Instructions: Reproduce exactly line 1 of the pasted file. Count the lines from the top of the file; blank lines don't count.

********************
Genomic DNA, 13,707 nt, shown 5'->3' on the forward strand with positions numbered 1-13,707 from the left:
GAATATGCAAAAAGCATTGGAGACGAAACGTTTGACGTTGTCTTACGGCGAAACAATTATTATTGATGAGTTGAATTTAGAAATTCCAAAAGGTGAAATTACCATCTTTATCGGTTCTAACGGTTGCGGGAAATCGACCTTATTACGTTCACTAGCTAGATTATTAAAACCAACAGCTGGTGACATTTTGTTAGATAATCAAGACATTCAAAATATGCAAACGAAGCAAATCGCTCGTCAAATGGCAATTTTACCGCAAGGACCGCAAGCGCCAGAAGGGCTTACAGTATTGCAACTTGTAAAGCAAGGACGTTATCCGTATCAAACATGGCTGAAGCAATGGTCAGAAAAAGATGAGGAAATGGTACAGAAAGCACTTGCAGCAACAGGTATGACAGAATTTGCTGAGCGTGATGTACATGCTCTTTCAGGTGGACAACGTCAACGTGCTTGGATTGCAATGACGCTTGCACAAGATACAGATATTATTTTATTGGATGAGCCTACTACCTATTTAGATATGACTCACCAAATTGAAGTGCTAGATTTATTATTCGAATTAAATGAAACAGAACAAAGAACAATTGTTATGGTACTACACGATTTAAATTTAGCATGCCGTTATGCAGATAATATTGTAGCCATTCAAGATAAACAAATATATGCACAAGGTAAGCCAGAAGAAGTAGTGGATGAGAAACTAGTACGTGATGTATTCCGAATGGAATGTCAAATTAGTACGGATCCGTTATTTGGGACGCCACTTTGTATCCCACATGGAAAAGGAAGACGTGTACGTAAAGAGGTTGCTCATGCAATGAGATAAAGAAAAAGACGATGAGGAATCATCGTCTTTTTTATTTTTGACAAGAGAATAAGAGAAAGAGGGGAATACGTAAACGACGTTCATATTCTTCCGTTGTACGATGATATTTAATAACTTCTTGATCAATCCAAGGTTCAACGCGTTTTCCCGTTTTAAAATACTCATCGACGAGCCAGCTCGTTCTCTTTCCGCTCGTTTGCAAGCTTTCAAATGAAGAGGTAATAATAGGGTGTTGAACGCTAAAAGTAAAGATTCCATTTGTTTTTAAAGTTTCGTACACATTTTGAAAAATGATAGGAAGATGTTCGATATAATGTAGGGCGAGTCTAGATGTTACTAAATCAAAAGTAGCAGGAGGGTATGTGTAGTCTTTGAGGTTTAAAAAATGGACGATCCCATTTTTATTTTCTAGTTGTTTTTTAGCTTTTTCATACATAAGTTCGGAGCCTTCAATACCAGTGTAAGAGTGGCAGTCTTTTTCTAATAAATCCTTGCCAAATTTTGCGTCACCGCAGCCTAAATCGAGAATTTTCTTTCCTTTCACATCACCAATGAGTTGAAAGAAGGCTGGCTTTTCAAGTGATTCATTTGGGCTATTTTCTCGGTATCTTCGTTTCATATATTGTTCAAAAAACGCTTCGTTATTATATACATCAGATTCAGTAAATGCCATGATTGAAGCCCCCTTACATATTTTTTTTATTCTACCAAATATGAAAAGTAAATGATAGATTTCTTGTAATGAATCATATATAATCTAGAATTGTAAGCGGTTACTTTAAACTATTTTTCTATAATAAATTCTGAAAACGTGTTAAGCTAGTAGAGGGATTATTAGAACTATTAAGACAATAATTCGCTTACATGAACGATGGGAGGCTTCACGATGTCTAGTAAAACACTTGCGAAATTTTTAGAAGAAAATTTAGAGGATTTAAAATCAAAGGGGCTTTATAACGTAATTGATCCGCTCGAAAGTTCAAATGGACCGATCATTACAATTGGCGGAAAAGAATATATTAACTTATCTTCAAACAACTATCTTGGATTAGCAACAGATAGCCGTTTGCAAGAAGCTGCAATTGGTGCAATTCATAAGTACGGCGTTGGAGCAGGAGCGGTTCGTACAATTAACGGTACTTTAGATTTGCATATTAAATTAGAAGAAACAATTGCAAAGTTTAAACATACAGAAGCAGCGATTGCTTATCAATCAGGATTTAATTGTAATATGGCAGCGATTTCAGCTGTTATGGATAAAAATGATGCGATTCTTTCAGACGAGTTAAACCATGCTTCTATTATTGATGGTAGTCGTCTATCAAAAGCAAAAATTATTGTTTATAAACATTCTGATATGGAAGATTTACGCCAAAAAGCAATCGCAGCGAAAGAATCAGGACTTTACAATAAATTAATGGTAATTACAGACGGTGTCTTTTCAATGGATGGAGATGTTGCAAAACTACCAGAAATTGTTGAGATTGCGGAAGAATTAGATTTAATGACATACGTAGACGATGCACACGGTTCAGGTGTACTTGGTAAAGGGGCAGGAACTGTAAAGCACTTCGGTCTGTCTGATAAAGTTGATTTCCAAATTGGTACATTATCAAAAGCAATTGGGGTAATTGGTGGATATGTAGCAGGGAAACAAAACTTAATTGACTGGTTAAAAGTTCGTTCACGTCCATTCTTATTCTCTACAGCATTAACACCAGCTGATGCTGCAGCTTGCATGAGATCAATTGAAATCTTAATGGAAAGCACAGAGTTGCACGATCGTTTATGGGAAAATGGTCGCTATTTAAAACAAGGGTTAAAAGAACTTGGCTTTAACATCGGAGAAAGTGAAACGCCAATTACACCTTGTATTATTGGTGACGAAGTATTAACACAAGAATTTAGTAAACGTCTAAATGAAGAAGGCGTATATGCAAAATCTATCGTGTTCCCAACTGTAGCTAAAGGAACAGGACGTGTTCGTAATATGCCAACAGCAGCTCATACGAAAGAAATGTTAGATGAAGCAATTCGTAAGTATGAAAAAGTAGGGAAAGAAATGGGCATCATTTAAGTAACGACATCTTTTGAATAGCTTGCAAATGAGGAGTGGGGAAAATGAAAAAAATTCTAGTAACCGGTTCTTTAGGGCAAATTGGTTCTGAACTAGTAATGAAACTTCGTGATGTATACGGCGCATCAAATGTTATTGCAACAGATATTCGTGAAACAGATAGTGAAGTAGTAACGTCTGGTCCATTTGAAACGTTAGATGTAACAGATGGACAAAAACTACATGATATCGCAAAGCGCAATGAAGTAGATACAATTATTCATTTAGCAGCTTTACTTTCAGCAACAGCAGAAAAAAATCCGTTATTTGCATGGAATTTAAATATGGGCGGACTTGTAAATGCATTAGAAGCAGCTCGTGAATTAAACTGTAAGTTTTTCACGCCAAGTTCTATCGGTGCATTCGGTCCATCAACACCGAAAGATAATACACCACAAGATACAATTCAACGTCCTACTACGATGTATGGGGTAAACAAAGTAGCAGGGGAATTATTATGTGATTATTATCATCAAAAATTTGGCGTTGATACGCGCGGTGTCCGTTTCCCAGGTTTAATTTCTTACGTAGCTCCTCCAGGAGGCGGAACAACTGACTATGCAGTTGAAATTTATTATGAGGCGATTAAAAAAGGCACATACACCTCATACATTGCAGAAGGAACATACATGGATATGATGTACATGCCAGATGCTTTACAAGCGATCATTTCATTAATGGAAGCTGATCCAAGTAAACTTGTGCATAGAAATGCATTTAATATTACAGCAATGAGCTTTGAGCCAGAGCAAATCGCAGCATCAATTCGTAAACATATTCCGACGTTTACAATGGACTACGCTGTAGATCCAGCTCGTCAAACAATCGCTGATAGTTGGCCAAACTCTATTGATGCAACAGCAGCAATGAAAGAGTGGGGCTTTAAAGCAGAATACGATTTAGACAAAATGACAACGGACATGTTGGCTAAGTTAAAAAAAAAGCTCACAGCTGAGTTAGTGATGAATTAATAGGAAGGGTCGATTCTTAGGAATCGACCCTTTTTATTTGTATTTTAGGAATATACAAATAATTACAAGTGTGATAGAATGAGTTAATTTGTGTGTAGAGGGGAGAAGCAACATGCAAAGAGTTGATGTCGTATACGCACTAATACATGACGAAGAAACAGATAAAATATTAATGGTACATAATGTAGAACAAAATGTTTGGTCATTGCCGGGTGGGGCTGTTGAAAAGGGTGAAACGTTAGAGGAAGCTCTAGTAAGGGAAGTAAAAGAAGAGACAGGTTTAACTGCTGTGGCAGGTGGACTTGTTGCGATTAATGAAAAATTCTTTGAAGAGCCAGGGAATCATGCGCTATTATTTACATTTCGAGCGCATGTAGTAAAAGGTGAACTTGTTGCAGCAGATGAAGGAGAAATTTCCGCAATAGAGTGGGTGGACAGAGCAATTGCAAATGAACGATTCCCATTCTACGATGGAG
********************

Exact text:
Genomic DNA, 13,707 nt, shown 5'->3' on the forward strand with positions numbered 1-13,707 from the left: